COLUMBIA, Mo. — In a game where the Kentucky special teams were, once again, mired in a shambles, it was a kicker who actually saved the day with one of the most heroic plays in UK football history.
In what may well be Colin Goodfellow’s final play in a Kentucky uniform, the senior punter chased down an errant snap near the UK end zone, managed to square his body and somehow get off a kick, just moments before a Missouri defender came crashing into his kicking leg.
The punt didn’t travel far but the Wildcats ultimately did. Instead of the Tigers setting up shop inside the UK 10-yard line for what might have been the winning touchdown, it was Kentucky that retained possession. Because Goodfellow had recovered and kicked the ball inside the tackle box, Mizzou was called for roughing the kicker.
Now, instead of desperately playing defense, the Wildcats were back in business on the Missouri side of midfield. They ultimately had to punt it away but backup Wilson Berry pinned the Tigers deep in their own territory with less than 40 seconds remaining. From there, the UK defense took care of the rest,
Berry was on the field because Goodfellow was on the way to medical attention. The collision with the Missouri defender had left him in a crumpled heap near the goal line and after an extended visit from the UK medical staff, he was carted away. Golf cart injuries are never good.
“He gave up his body,” said linebacker Trevin Wallace. “You have to sacrifice some things to win a game. He sacrificed his body and look what it did for us.”
What it did was help the Wildcats win their sixth game of the season, making Mark Stoops’ team bowl-eligible for the seventh consecutive year.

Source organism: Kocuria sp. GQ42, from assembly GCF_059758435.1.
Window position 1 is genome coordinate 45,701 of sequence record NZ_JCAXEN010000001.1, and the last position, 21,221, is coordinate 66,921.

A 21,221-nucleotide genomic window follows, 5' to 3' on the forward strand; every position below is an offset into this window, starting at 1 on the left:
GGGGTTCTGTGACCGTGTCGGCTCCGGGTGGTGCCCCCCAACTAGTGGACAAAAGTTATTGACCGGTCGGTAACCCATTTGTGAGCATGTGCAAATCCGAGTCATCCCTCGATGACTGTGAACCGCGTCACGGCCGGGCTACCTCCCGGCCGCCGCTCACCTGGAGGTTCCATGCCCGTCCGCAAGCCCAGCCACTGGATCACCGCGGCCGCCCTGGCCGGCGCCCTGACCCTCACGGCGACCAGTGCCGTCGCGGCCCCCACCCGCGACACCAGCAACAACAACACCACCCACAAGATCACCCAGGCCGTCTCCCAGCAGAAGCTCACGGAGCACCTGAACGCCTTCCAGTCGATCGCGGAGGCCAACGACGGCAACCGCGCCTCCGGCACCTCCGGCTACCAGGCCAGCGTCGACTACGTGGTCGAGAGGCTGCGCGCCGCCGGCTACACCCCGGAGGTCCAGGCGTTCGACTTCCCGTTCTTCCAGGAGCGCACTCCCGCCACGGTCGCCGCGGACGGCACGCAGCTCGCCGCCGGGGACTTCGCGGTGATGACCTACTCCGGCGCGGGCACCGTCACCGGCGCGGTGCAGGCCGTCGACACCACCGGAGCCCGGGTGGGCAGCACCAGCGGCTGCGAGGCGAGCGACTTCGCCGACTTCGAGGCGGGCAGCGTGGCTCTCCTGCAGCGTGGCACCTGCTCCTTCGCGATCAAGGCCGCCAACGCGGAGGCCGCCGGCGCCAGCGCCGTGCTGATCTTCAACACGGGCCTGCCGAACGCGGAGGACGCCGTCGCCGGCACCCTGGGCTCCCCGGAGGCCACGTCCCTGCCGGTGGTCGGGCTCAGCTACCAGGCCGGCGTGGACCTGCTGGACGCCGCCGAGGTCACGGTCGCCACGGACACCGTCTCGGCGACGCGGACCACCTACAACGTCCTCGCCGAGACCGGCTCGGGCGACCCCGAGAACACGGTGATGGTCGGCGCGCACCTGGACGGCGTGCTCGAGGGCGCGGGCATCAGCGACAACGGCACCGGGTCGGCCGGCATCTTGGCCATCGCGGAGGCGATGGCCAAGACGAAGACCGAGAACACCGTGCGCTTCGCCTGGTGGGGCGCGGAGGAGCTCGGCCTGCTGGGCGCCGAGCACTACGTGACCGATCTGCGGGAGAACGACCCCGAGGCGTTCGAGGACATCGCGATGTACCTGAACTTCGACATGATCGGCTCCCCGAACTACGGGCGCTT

“We don’t take that for granted,” Stoops said. “It’s different, year to year. With the transfer portal and everything, it’s a different environment. You can’t take that for granted.”
Perhaps we’ve all taken Kentucky’s kicking game for granted through the years. So efficient last season, special teams were anything but, once again.
Veteran kicker Marc Ruffalo missed two more makable field goals. Holder Chance Poore had to rescue another shaky snap. The most obvious error was the long snap that sailed over Goodfellow’s head as though it were shot out of a cannon.
And, ironically, the UK field goal cover unit helped the Tigers put points on the board. Chunky Mizzou kicker Harrison Levis, who stands 5-foot-11 and 254 lbs. and already has trademarked the emblem, “The Thicker Kicker,” missed a field goal try from 49 yards out. But Kentucky was flagged for offsides (one of 12 UK penalties) and, given new life, Mevis connected from 44 yards.
It’s not even math – it’s simple arithmetic. Kentucky missed two field goals and handed Missouri one of its own, meaning what should have been at least a 13-0 lead instead was merely 7-3 at halftime.
It was the third time this season the UK defense has held an opponent to no more than three points in one half. The Wildcats limited the Tigers to just 2-of-13 third-down conversions on the day.
Kentucky made it 14-3 after three quarters on a one-yard TD strike from Will Levis to Jordan Dingle, but the Mizzou offense came alive in the fourth and put two TDs on the board, grabbing a 17-14 lead.
UK responded with one more touchdown drive to re-gain the lead at 21-17 on a 22-yard scoring pass from Levis to Dane Key, who beat two defenders to the end zone.
“Dane showed who he was,” Stoops said. “That’s what I love, how guys keep on grinding.”
That would be it for the scoring but not for the high drama. As well as the Wildcat defenders had been playing, it looked as though their efforts were disappearing as quickly as that bad snap was sailing over Goodfellow’s head.
But somehow, the man who had changed his mind during the off-season and returned for his additional Covid year recovered the football and provided one of the guttiest moments the Wildcats have ever seen.
“He made,” said Stoops, “a remarkable play.”